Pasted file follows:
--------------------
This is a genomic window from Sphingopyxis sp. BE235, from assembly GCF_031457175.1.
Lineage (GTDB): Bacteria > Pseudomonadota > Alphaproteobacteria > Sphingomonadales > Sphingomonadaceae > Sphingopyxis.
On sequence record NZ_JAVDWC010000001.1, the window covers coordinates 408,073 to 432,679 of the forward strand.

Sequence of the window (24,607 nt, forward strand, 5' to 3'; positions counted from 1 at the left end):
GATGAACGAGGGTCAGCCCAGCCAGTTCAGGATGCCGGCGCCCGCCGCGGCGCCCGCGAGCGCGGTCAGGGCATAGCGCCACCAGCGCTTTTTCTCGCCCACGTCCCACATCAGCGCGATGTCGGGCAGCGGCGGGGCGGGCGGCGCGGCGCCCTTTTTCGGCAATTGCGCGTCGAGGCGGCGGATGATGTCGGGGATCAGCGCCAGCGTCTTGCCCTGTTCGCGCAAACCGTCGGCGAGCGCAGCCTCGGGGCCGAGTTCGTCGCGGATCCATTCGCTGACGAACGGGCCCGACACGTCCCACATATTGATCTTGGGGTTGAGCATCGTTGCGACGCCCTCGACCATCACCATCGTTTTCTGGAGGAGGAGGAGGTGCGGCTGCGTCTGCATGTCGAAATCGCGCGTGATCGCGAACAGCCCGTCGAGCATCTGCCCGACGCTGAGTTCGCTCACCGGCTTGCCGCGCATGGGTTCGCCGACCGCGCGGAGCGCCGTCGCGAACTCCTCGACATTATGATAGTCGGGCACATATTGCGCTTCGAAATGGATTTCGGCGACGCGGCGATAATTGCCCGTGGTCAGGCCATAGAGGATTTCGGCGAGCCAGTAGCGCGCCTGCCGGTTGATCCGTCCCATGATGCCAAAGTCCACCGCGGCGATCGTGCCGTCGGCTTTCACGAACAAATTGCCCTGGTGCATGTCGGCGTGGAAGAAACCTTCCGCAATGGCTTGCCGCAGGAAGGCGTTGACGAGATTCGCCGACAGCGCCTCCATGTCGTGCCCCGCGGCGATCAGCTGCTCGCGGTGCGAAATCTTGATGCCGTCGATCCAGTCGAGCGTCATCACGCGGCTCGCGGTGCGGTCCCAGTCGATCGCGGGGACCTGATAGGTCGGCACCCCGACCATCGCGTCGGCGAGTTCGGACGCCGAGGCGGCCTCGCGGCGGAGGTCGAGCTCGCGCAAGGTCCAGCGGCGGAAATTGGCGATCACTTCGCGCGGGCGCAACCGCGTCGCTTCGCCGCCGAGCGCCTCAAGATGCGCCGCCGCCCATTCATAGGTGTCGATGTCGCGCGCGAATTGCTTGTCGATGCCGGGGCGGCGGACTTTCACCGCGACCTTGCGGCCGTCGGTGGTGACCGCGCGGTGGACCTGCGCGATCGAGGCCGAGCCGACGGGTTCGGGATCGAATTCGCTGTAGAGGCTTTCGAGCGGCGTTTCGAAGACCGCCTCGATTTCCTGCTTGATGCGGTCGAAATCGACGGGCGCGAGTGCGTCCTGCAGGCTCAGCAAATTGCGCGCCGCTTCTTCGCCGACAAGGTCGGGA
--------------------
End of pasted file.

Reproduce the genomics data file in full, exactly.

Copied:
This is a genomic window from Sphingopyxis sp. BE235, from assembly GCF_031457175.1.
Lineage (GTDB): Bacteria > Pseudomonadota > Alphaproteobacteria > Sphingomonadales > Sphingomonadaceae > Sphingopyxis.
On sequence record NZ_JAVDWC010000001.1, the window covers coordinates 408,073 to 432,679 of the forward strand.

Sequence of the window (24,607 nt, forward strand, 5' to 3'; positions counted from 1 at the left end):
GATGAACGAGGGTCAGCCCAGCCAGTTCAGGATGCCGGCGCCCGCCGCGGCGCCCGCGAGCGCGGTCAGGGCATAGCGCCACCAGCGCTTTTTCTCGCCCACGTCCCACATCAGCGCGATGTCGGGCAGCGGCGGGGCGGGCGGCGCGGCGCCCTTTTTCGGCAATTGCGCGTCGAGGCGGCGGATGATGTCGGGGATCAGCGCCAGCGTCTTGCCCTGTTCGCGCAAACCGTCGGCGAGCGCAGCCTCGGGGCCGAGTTCGTCGCGGATCCATTCGCTGACGAACGGGCCCGACACGTCCCACATATTGATCTTGGGGTTGAGCATCGTTGCGACGCCCTCGACCATCACCATCGTTTTCTGGAGGAGGAGGAGGTGCGGCTGCGTCTGCATGTCGAAATCGCGCGTGATCGCGAACAGCCCGTCGAGCATCTGCCCGACGCTGAGTTCGCTCACCGGCTTGCCGCGCATGGGTTCGCCGACCGCGCGGAGCGCCGTCGCGAACTCCTCGACATTATGATAGTCGGGCACATATTGCGCTTCGAAATGGATTTCGGCGACGCGGCGATAATTGCCCGTGGTCAGGCCATAGAGGATTTCGGCGAGCCAGTAGCGCGCCTGCCGGTTGATCCGTCCCATGATGCCAAAGTCCACCGCGGCGATCGTGCCGTCGGCTTTCACGAACAAATTGCCCTGGTGCATGTCGGCGTGGAAGAAACCTTCCGCAATGGCTTGCCGCAGGAAGGCGTTGACGAGATTCGCCGACAGCGCCTCCATGTCGTGCCCCGCGGCGATCAGCTGCTCGCGGTGCGAAATCTTGATGCCGTCGATCCAGTCGAGCGTCATCACGCGGCTCGCGGTGCGGTCCCAGTCGATCGCGGGGACCTGATAGGTCGGCACCCCGACCATCGCGTCGGCGAGTTCGGACGCCGAGGCGGCCTCGCGGCGGAGGTCGAGCTCGCGCAAGGTCCAGCGGCGGAAATTGGCGATCACTTCGCGCGGGCGCAACCGCGTCGCTTCGCCGCCGAGCGCCTCAAGATGCGCCGCCGCCCATTCATAGGTGTCGATGTCGCGCGCGAATTGCTTGTCGATGCCGGGGCGGCGGACTTTCACCGCGACCTTGCGGCCGTCGGTGGTGACCGCGCGGTGGACCTGCGCGATCGAGGCCGAGCCGACGGGTTCGGGATCGAATTCGCTGTAGAGGCTTTCGAGCGGCGTTTCGAAGACCGCCTCGATTTCCTGCTTGATGCGGTCGAAATCGACGGGCGCGAGTGCGTCCTGCAGGCTCAGCAAATTGCGCGCCGCTTCTTCGCCGACAAGGTCGGGA